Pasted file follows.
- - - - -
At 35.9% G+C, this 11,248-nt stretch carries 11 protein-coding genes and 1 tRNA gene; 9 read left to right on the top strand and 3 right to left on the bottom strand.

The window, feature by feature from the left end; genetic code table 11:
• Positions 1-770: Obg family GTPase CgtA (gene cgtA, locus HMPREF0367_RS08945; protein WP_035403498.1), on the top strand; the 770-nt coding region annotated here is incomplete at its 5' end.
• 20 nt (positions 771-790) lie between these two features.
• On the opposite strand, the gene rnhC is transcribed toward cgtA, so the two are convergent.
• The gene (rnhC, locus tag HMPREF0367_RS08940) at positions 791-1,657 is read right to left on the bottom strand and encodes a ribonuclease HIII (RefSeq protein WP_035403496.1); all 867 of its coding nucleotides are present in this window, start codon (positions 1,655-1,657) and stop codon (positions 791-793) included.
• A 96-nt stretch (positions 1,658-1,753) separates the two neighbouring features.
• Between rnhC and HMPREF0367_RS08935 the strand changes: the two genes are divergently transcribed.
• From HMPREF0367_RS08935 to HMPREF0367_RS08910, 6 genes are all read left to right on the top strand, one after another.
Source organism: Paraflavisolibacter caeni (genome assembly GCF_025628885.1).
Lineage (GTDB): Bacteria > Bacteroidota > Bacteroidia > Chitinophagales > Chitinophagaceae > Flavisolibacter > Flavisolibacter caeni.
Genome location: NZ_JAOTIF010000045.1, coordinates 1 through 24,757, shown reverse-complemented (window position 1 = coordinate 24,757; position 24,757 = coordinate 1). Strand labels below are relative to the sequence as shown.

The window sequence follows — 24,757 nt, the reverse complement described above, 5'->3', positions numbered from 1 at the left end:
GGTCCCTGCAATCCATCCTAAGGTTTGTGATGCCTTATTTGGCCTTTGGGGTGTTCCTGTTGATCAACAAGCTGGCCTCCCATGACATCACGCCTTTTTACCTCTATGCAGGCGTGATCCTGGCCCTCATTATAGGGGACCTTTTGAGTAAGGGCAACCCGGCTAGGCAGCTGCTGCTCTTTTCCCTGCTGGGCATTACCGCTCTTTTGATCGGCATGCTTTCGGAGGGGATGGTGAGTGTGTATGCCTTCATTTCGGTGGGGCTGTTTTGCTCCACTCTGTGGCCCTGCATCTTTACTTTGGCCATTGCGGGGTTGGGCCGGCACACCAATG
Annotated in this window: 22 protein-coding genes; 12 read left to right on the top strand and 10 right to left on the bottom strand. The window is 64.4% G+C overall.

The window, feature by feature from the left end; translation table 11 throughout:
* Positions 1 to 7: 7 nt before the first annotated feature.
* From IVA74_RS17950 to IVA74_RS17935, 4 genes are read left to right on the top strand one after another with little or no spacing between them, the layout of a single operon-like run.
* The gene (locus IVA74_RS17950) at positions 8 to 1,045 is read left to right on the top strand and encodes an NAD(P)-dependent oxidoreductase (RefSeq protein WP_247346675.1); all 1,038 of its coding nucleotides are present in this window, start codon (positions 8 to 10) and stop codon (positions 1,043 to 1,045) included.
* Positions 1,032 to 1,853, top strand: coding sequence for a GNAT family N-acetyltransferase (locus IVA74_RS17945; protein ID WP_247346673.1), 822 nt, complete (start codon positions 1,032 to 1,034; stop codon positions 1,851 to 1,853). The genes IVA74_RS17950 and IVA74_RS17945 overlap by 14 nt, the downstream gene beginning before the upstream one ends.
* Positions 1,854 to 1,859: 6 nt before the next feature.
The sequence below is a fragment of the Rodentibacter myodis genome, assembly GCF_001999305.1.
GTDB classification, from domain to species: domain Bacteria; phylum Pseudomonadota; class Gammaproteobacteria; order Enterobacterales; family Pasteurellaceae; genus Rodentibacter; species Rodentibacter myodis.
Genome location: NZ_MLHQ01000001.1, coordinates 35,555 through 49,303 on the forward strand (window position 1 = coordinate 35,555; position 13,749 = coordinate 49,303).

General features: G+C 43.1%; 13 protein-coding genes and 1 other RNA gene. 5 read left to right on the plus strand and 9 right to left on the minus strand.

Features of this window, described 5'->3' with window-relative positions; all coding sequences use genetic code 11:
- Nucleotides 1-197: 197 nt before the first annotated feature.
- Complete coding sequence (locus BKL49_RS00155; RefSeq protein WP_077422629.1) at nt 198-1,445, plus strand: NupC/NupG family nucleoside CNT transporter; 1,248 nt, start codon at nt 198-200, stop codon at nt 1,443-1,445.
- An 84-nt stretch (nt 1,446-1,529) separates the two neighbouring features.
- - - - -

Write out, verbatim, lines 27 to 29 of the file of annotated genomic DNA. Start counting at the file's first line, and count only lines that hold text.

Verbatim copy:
- Nucleotides 1-197: 197 nt before the first annotated feature.
- Complete coding sequence (locus BKL49_RS00155; RefSeq protein WP_077422629.1) at nt 198-1,445, plus strand: NupC/NupG family nucleoside CNT transporter; 1,248 nt, start codon at nt 198-200, stop codon at nt 1,443-1,445.
- An 84-nt stretch (nt 1,446-1,529) separates the two neighbouring features.